Father And Son Reunion
Coming home one day to find his wife and son gone without as much as a good-bye note, Ken O’Connell followed a long hard road to bring his son home—with a little help from Father & Child. Jonathan Young reports.
Two years of struggle, confusion, frustration and growth, have finally culminated in Malcolm O’Connell returning to live with his father, Ken.
Ken (now aged 47) was a self-confessed ‘basket case’ when his former wife left the family home , without warning, and took their son.
He went from being Malcolm’s primary caregiver, to having absolutely no contact with his son, and for several weeks didn’t even know where Malcolm was, or if he was okay.
After an initial period of disbelief, Ken accepted that his marriage was over, but was still desperate to continue his relationship with Malcolm. But because of a Court Order (which was later overturned) he could not have direct or indirect contact with his son initially. “I couldn’t even look for him. I felt like my whole world had fallen apart”.
Ken didn’t know where to turn, so he spoke to a friend who worked at the Salvation Army, where Ken had been a volunteer in the past.
They directed him to the Father & Child Trust.
Ken took every parenting course he could find, and worked hard to make sure he followed everything the Court wanted him to do.
“It made me more aware of the changes I did need to make to become a better parent. Although I thought I was a good parent, it made me aware of other things I could do to improve.”
Ken is a truck driver, and Malcolm used to spend much of his time ‘helping’ dad in the truck. Unlike some fathers, Ken was lucky enough to have an employer who was empathetic to his situation.
Lawyers visits and other appointments took up a lot of time and he was able to make his work schedule flexible to accommodate these.
Ken received constant support from his own parents. They were involved with emotional support for Ken, but also for Malcolm.
They encouraged him every step of the way, and without their support, Ken says he would have given up more than once.
“It’s been hard on them too. They used to spend a lot of time with Malcolm, and look after him when me and his mother were working. So Malcolm was missing out on his grandparents too”.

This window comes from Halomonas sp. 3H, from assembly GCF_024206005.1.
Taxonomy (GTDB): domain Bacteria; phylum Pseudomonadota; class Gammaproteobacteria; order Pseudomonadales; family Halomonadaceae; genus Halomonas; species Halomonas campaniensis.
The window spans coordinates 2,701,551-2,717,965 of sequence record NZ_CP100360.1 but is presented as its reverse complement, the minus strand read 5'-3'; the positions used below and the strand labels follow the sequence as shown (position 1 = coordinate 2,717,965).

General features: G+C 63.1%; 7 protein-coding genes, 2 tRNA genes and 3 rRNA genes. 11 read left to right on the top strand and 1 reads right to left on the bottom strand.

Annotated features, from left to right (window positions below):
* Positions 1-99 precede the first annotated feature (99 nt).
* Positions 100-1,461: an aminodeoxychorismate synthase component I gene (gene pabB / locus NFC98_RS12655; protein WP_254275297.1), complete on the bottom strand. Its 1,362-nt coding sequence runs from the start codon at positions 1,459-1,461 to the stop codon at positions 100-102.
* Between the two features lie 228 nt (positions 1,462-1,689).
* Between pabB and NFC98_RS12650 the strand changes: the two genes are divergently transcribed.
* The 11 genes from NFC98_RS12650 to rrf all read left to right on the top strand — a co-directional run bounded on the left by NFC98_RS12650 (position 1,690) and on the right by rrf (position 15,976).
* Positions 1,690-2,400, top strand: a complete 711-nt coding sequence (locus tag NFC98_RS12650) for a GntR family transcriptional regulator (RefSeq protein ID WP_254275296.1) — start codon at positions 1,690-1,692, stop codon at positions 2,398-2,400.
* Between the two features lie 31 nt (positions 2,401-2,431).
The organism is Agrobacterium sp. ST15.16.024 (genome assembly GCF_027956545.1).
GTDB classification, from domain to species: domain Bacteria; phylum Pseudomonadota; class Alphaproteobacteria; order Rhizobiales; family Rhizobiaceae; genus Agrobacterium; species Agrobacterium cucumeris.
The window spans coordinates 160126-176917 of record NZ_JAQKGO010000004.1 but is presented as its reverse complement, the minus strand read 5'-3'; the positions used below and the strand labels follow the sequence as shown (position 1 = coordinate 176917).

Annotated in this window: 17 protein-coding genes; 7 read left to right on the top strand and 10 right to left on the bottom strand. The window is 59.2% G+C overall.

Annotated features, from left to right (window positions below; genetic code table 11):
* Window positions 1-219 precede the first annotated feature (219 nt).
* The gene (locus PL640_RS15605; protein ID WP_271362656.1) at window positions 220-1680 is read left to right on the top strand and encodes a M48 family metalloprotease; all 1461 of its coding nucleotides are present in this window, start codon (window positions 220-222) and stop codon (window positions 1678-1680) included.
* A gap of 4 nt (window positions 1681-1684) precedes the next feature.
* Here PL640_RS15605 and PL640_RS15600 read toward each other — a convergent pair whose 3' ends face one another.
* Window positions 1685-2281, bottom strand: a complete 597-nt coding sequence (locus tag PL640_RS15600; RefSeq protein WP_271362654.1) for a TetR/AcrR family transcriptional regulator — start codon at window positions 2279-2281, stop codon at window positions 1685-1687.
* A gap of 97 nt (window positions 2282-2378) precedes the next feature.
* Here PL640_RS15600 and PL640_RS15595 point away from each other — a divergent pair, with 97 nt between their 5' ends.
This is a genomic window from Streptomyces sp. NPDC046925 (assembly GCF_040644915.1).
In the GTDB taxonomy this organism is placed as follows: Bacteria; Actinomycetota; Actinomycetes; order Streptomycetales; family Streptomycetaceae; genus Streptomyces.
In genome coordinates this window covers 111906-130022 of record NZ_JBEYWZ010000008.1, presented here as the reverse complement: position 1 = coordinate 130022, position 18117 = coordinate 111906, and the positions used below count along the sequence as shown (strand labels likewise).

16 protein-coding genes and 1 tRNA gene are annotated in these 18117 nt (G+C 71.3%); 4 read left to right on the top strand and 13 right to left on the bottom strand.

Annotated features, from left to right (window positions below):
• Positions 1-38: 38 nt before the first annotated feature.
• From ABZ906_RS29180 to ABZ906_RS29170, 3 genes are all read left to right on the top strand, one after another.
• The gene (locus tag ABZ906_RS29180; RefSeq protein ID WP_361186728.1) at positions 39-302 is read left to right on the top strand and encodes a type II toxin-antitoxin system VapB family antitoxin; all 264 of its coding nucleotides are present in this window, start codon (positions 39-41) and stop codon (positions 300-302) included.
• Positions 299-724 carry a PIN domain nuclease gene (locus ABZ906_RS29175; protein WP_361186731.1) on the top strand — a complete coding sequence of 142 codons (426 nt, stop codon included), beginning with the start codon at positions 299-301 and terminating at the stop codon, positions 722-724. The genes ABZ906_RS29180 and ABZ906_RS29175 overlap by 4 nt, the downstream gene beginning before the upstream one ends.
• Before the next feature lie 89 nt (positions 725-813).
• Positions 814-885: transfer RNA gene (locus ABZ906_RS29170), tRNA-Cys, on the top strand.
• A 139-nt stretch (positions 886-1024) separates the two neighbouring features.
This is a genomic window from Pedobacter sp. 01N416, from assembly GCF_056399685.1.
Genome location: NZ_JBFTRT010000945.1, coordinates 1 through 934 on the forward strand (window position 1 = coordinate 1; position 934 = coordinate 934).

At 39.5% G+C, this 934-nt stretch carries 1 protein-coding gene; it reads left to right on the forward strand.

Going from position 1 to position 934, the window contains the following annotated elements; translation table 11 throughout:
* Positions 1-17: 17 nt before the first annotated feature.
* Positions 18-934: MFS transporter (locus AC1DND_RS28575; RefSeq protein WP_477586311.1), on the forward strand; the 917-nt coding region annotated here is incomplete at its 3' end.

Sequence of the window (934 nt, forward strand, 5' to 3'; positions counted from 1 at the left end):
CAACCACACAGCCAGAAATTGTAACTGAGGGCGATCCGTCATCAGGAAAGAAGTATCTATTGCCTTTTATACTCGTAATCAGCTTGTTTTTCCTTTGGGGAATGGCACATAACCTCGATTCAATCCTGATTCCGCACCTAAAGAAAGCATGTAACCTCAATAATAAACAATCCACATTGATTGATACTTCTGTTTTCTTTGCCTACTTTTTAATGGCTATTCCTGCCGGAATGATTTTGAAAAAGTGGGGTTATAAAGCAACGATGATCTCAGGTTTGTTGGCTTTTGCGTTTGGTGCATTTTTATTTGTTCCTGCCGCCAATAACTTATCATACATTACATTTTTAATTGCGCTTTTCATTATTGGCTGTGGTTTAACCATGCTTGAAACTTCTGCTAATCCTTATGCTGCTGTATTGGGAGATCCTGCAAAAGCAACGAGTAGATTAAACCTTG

Ken felt that Malcolm’s strong attachment to his grandparents was a major factor in the judge’s final decision.
Because his wife had taken Malcolm to Auckland, the Family Court case was heard there, not in Christchurch where they used to live.
This further complicated matters for Ken, as it meant finding money for airfares for both himself and his mother to attend court hearings, as well as additional time off work. It also meant having an Auckland-based lawyer, so most of their contact was through telephone and emails.
Ken cannot speak highly enough of his lawyer’s, Claudia Elliot, advice, experience and manner.
It was several months before Malcolm had his first visit back to Christchurch. Until then Ken had only had spasmodical telephone contact, which sometimes upset Ken as he worried about Malcolm if the phone call
didn’t occur as scheduled.
Although Ken had paid for the airfares and waited at the airport, Malcolm was not on the plane. Outwards appearances might paint Ken as a ‘kiwi bloke’ and a bit ‘rough around the edges’.
However, he was visibly upset when Malcolm did not arrive.
Initially, the visits were ‘supervised’ by Ken’s parents. “They were good visits, but they were restricted by the supervision”.
When Malcolm did visit, Ken was very careful not to talk about the Family Court proceedings in front of his son. He often found it hard to relax, as he was worried that if anything went wrong during the visit, he wouldn’t be able to see Malcolm again.
Ken’s mother would accompany the pair wherever they went, including Ken’s truck where Malcolm was keen to get back to helping his dad at work.
The family worked hard to make sure Malcolm had an awesome holiday, but also not to spoil him too much as they didn’t want to feel they were bribing Malcolm into wanting to live back in Christchurch.
Ken can’t count the number of times that he felt like giving up. He says that sometimes it just felt hopeless, and that at every turn he was expecting to be made to jump through another hoop.
Ken made full use of the Father and Child Trust drop in centre in Christchurch, and the support offered to him by staff and other Trust members.
“Resources provided to me by the Trust were excellent, including support in Auckland as well as Christchurch. The networks and contacts of Father & Child trust were amazing.”
Ken was able to talk to other men in similar situations, and men who had regained their relationship with their children. When Malcolm would visit, Ken and his mother would often call in for a coffee and a chat.
The love and respect between Ken and Malcolm was obvious to all, and now they are frequent visitors.
After two years of Family Court proceedings it was finally decided that Malcolm would return to live with his father.
Ken had counted the days: “It was 706 days from the time they left, till the day the judge gave him back to me”.
“’Thank you’ didn’t seem like enough. There wasn’t a word I could use to say how happy and grateful I was”.
Ken feels that life is back to normal now. Malcolm is loving being back in Christchurch, and is settling in well to his new school.
Ken knows there is bound to be some bumps along the way, but is looking forward to the joys and challenges of being a single dad.